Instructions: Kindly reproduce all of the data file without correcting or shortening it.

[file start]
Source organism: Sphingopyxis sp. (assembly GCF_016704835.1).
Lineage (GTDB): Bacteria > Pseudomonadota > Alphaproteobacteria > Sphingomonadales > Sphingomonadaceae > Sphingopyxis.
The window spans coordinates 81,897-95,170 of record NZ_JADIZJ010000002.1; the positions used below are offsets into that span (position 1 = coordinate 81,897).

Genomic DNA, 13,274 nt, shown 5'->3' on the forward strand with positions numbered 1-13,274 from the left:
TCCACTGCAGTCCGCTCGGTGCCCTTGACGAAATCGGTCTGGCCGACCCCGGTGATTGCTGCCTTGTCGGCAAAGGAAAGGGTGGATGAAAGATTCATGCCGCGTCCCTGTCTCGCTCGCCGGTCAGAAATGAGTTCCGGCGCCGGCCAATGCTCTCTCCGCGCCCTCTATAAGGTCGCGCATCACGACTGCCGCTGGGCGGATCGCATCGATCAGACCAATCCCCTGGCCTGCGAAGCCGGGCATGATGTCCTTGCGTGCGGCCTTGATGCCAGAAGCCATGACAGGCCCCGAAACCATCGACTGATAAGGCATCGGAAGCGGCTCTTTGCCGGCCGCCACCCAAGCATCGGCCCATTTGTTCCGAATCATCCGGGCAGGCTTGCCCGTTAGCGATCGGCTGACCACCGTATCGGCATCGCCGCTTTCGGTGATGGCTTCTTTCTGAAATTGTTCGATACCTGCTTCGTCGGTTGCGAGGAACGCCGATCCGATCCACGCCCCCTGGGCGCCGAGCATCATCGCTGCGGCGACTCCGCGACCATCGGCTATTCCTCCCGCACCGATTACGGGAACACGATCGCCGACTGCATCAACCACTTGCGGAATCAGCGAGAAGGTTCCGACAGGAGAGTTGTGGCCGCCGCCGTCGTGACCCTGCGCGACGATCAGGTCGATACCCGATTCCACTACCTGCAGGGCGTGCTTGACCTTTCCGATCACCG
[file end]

Source organism: Sphingopyxis sp. (assembly GCF_016704835.1).
Lineage (GTDB): Bacteria > Pseudomonadota > Alphaproteobacteria > Sphingomonadales > Sphingomonadaceae > Sphingopyxis.
The window spans coordinates 81,897-95,170 of record NZ_JADIZJ010000002.1; the positions used below are offsets into that span (position 1 = coordinate 81,897).

Genomic DNA, 13,274 nt, shown 5'->3' on the forward strand with positions numbered 1-13,274 from the left:
TCCACTGCAGTCCGCTCGGTGCCCTTGACGAAATCGGTCTGGCCGACCCCGGTGATTGCTGCCTTGTCGGCAAAGGAAAGGGTGGATGAAAGATTCATGCCGCGTCCCTGTCTCGCTCGCCGGTCAGAAATGAGTTCCGGCGCCGGCCAATGCTCTCTCCGCGCCCTCTATAAGGTCGCGCATCACGACTGCCGCTGGGCGGATCGCATCGATCAGACCAATCCCCTGGCCTGCGAAGCCGGGCATGATGTCCTTGCGTGCGGCCTTGATGCCAGAAGCCATGACAGGCCCCGAAACCATCGACTGATAAGGCATCGGAAGCGGCTCTTTGCCGGCCGCCACCCAAGCATCGGCCCATTTGTTCCGAATCATCCGGGCAGGCTTGCCCGTTAGCGATCGGCTGACCACCGTATCGGCATCGCCGCTTTCGGTGATGGCTTCTTTCTGAAATTGTTCGATACCTGCTTCGTCGGTTGCGAGGAACGCCGATCCGATCCACGCCCCCTGGGCGCCGAGCATCATCGCTGCGGCGACTCCGCGACCATCGGCTATTCCTCCCGCACCGATTACGGGAACACGATCGCCGACTGCATCAACCACTTGCGGAATCAGCGAGAAGGTTCCGACAGGAGAGTTGTGGCCGCCGCCGTCGTGACCCTGCGCGACGATCAGGTCGATACCCGATTCCACTACCTGCAGGGCGTGCTTGACCTTTCCGATCACCG